What has the beginning of their season been like? Start with what they saw on the court. Indiana began the season by playing 11 games in 20 days—something no team had been tasked with doing in more than a decade. (The need for an Olympic break made for some difficult scheduling this year for the WNBA, but still, no other team will have such a stretch.) Add in the strength of that schedule. No team faced tougher opponents in the first three weeks of the season, per Basketball-Reference, and there was no introductory grace period. For their first two games, they played the two best teams in the league, the Connecticut Sun and New York Liberty, and for their next two games, they played them again. This would have been a challenge for any squad. It was especially so for the Fever. This is the youngest team in the WNBA, with an average age of 25.8, and one that has spent relatively little time playing together, with only three players still on the roster from two years ago. They had no opportunity to run full practices with such a condensed schedule once the season started. It was a grind. Then consider everything that swirled around them.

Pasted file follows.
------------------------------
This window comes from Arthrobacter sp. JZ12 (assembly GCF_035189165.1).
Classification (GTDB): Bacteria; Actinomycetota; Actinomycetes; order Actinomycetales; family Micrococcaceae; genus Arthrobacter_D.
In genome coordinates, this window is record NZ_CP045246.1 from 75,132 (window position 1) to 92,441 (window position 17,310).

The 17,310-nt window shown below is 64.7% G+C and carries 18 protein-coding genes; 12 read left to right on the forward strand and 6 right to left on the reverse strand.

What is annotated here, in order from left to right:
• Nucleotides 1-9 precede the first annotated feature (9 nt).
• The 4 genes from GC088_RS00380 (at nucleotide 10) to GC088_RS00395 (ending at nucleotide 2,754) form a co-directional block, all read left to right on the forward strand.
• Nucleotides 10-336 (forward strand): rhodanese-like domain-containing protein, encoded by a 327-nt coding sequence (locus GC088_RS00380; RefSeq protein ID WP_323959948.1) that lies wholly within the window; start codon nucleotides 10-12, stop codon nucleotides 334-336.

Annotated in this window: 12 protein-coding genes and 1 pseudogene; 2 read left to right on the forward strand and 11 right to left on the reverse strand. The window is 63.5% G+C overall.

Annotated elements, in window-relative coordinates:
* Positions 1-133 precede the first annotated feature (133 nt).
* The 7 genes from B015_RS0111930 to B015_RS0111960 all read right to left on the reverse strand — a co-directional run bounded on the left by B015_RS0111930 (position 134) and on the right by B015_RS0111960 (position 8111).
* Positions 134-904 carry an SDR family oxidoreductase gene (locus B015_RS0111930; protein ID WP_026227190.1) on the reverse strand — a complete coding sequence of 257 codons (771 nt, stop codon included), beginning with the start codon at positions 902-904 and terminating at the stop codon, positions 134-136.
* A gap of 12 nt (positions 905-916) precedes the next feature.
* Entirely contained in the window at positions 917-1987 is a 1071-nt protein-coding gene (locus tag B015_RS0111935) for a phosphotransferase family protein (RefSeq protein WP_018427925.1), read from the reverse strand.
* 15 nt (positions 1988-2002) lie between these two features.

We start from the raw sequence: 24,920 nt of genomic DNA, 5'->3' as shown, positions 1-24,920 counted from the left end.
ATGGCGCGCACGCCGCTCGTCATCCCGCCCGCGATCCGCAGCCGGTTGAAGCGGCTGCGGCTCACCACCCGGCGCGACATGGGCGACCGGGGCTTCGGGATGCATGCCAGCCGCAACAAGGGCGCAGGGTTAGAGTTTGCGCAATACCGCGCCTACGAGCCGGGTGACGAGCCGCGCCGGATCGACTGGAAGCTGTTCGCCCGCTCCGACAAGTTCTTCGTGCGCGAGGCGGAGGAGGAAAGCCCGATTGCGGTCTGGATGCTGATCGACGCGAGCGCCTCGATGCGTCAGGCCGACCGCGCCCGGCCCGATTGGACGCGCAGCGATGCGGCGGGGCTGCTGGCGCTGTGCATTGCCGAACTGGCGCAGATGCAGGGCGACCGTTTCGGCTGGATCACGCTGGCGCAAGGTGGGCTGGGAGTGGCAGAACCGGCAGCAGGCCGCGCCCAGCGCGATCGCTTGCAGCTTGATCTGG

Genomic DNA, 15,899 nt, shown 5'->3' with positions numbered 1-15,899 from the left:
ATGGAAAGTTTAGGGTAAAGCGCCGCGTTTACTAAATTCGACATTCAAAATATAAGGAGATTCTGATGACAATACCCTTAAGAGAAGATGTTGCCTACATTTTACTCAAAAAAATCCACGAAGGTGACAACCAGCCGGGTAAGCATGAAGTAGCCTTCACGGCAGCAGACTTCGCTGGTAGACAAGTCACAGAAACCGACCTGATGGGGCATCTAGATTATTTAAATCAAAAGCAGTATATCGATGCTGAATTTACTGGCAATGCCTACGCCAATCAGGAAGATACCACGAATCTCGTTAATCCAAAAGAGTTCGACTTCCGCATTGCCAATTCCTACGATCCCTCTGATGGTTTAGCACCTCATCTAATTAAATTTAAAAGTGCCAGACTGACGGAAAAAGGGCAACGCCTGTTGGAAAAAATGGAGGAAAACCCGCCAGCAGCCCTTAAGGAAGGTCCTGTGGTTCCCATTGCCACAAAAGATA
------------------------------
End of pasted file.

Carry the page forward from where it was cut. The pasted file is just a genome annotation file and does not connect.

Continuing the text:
The circus never stopped. Nearly every game was on national television, in front of a full house, with every moment potential fodder for discourse. To a degree, of course, that had been expected: After smashing records in college, Clark had entered the league with an enormous fanbase and unprecedented attention, a player expected to help change the course of the WNBA. But the resulting intensity was stunning. A single foul could generate days of takes. Questions about how the rookie was being guarded erupted into accusations of jealousy rather than analysis of competition. National media figures and politicians who had never publicly spoken about the WNBA before weighed in without an eye to history or nuance. The fact that Clark is a white star in a majority Black league meant that race became a heavy theme here, with valid, important points about media coverage and sponsorship opportunities tangling with toxic pushback. The effect was dizzying. It could begin to feel as if she was spoken of not so much as a basketball player, but as an avatar for a range of grievances, with her teammates suddenly drafted into a series of proxy wars.